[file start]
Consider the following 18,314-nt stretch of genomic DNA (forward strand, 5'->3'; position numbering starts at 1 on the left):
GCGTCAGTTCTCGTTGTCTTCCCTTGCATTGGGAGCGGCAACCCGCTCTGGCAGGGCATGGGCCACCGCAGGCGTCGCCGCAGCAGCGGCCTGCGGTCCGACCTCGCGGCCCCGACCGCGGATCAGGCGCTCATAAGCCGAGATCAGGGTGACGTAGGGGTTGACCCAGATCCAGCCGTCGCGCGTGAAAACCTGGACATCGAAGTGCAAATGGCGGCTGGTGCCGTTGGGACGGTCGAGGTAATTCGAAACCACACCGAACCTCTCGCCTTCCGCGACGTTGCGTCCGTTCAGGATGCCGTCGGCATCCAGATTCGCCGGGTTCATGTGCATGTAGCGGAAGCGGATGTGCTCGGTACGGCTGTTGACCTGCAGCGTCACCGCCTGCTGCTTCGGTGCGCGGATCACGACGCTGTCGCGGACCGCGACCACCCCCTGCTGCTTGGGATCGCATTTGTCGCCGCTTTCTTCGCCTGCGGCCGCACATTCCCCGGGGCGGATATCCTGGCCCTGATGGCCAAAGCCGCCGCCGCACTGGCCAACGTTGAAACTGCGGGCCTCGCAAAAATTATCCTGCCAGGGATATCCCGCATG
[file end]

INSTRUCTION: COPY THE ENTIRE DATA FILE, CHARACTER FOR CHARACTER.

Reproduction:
Consider the following 18,314-nt stretch of genomic DNA (forward strand, 5'->3'; position numbering starts at 1 on the left):
GCGTCAGTTCTCGTTGTCTTCCCTTGCATTGGGAGCGGCAACCCGCTCTGGCAGGGCATGGGCCACCGCAGGCGTCGCCGCAGCAGCGGCCTGCGGTCCGACCTCGCGGCCCCGACCGCGGATCAGGCGCTCATAAGCCGAGATCAGGGTGACGTAGGGGTTGACCCAGATCCAGCCGTCGCGCGTGAAAACCTGGACATCGAAGTGCAAATGGCGGCTGGTGCCGTTGGGACGGTCGAGGTAATTCGAAACCACACCGAACCTCTCGCCTTCCGCGACGTTGCGTCCGTTCAGGATGCCGTCGGCATCCAGATTCGCCGGGTTCATGTGCATGTAGCGGAAGCGGATGTGCTCGGTACGGCTGTTGACCTGCAGCGTCACCGCCTGCTGCTTCGGTGCGCGGATCACGACGCTGTCGCGGACCGCGACCACCCCCTGCTGCTTGGGATCGCATTTGTCGCCGCTTTCTTCGCCTGCGGCCGCACATTCCCCGGGGCGGATATCCTGGCCCTGATGGCCAAAGCCGCCGCCGCACTGGCCAACGTTGAAACTGCGGGCCTCGCAAAAATTATCCTGCCAGGGATATCCCGCATG